Clay fossils

Clay fossils have been studied for their preservation of organic matter. These early life forms were encased in layers of kaolinite clay. These layers of clay prevented the decay of living organisms, including soft-bodied Cambrian animals. Because of their preservation, these clays largely represent the earliest fossil record, pointing to tropical environments. In addition, clay minerals can protect organic matter from degradation during cast-and-mold fossilization. Some fossil squids are known from the Kimmeridge Clay, a type of Oxfordshire chalk. The Kimmeridge Clay is also home to an unidentified sauropod. The fossilized body of this large predatory mammal has been found in two locations: Kimmeridge Bay and Weymouth. Both deposits contain fossils of Muraenosaurus truncatus. The clay has also been used to create the fossils of several other species of dinosaurs. These clays are often called erniettomorphs, and they are commonly preserved in sandstones and siltstones. However, these fossils may also contain finer-grained quartz. This is due to the low-grade environment of these fossils. It is also possible to reconstruct the formation and preservation processes of these fossils from fossil distribution maps. Using these maps, researchers can assess the possible roles of clay minerals during early stages of fossilization.

Volcanic ash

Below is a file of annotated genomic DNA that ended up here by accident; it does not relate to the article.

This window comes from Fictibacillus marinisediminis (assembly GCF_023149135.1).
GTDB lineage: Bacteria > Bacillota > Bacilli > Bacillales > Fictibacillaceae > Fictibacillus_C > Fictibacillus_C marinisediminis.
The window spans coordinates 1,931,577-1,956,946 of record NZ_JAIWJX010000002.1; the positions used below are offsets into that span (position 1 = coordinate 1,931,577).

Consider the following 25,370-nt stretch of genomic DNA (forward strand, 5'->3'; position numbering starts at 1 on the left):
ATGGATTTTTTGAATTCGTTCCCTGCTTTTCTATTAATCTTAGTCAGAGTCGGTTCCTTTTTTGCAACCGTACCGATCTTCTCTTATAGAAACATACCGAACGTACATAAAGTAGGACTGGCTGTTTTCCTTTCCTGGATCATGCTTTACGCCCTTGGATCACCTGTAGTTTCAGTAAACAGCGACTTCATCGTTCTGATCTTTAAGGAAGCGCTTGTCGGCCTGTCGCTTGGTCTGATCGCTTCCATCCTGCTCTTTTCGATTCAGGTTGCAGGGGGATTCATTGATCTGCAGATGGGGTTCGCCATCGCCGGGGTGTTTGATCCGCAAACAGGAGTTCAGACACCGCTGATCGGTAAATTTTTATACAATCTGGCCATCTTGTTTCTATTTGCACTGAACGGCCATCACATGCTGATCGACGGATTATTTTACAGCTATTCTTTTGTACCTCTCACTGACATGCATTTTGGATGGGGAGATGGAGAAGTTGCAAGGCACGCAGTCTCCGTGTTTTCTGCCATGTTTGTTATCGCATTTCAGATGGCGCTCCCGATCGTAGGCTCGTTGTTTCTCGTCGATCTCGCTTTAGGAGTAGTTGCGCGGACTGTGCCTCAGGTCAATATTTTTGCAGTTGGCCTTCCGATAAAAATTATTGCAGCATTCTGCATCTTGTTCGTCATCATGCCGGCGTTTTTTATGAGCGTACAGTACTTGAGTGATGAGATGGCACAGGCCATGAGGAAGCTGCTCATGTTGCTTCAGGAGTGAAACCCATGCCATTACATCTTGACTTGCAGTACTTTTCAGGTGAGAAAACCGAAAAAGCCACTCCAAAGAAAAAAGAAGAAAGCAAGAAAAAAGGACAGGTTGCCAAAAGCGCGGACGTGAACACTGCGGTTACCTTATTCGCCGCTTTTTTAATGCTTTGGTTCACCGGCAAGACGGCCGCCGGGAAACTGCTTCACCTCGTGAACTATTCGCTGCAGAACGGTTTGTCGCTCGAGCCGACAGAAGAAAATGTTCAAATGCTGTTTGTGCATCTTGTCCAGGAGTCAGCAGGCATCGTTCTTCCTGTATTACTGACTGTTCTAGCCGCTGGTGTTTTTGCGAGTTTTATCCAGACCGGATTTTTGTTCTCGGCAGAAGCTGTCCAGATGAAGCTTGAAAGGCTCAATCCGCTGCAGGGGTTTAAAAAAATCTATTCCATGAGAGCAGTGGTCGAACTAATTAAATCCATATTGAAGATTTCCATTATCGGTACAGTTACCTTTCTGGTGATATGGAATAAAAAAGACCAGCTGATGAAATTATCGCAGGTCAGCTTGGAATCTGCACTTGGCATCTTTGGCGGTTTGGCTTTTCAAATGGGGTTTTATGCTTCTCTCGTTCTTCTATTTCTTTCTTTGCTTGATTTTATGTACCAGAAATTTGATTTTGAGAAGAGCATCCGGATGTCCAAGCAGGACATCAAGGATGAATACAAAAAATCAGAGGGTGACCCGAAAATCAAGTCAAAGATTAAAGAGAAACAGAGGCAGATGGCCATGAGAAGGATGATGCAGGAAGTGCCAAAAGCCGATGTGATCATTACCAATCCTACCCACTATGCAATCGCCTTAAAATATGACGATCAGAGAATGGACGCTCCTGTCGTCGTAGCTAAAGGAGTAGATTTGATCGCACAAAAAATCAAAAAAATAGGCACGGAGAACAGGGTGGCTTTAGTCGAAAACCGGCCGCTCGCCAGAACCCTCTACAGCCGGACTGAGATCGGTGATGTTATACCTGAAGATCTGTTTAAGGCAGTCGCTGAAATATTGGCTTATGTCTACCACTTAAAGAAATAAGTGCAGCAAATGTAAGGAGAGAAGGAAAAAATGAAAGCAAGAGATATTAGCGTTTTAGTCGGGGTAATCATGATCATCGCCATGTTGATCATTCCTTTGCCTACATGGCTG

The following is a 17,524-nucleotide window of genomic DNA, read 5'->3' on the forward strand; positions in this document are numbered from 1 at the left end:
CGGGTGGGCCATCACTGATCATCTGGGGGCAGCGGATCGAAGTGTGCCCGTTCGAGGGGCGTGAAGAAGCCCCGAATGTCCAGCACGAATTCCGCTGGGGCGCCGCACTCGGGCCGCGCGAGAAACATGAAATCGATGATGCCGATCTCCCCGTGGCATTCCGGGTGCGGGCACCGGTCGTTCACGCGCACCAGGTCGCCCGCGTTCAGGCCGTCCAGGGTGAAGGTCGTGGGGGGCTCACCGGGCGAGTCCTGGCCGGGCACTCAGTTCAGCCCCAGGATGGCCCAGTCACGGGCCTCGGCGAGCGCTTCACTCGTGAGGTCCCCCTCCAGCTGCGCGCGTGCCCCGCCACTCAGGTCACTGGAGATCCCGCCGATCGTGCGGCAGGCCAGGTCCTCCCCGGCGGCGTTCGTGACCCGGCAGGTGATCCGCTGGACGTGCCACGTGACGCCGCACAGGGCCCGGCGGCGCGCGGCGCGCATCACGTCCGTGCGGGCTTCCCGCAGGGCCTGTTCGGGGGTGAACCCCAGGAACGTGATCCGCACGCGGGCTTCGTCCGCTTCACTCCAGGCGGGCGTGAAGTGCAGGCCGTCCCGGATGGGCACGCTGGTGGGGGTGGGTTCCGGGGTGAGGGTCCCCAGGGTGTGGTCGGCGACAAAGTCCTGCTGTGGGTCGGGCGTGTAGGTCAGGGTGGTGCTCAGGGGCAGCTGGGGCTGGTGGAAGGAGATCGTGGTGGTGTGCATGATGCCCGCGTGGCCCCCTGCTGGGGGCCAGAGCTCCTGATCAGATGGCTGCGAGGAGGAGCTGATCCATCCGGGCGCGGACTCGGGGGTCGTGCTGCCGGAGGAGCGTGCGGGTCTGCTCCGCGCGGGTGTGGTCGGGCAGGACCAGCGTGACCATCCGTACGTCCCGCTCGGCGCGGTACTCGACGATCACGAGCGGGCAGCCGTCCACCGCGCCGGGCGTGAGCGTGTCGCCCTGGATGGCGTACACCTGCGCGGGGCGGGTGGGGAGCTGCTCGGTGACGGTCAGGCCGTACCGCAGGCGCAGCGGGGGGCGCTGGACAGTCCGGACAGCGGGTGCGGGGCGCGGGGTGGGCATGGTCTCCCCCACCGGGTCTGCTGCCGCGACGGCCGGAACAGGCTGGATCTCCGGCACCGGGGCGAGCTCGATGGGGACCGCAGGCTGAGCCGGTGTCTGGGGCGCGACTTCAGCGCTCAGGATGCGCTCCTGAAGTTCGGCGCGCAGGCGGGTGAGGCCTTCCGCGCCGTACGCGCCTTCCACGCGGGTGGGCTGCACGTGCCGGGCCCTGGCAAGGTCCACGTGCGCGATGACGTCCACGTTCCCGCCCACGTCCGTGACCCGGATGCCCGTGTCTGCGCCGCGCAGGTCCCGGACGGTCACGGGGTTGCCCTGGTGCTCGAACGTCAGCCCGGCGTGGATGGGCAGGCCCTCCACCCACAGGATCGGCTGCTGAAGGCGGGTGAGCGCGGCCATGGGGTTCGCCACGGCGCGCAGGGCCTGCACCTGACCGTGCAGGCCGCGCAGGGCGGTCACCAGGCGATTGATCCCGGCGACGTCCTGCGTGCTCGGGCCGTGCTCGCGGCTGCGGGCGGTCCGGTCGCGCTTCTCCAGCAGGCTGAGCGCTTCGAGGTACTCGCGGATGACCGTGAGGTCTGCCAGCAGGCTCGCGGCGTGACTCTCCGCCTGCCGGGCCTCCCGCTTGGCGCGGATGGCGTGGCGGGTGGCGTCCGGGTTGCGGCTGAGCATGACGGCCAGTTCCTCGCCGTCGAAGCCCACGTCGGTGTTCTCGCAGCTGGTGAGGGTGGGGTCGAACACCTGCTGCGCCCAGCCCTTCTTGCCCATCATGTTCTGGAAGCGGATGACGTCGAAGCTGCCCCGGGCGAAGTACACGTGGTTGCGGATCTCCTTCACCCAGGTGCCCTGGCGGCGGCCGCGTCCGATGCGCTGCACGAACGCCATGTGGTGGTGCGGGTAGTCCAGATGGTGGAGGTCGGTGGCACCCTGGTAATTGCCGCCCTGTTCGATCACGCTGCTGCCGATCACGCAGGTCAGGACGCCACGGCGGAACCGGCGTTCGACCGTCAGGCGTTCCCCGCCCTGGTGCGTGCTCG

When water flows into a volcanic ash deposit, it dissolves glass shards, replacing them with other elements. This leaves void space, and the water eventually changes the silica content to form derivative minerals. The water also preserves buried animals, such as bones. Volcanic ash fossils are the most common types of fossils discovered so far. This type of deposit is particularly rich in prehistoric fossils. The ash from the supervolcano that created the lava flow preserved remnants of flora and fauna, including seeds from trees and grasses. Scientists are able to reconstruct an ecosystem of the Miocene from these fossils. For example, grass seeds found in the stomachs and mouths of extinct rhinos suggest that grasslands were common during the eruption. They may also be found in ancient ash deposits of volcanic tuff. The Jehol deposits in the Philippines are an excellent example of this. The fossils preserved by the volcanic eruption were arranged in a similar manner to the Pompeii lava flows. In addition, they show evidence of pyroclastic flows, which travel at up to 50 mph and incinerate almost everything in their path. The Vesuvius eruption in 79 A.D. resulted in pyroclastic flows with temperatures over 900 degrees, instantly vaporizing the flesh of Herculaneum and destroying the Pompeiians.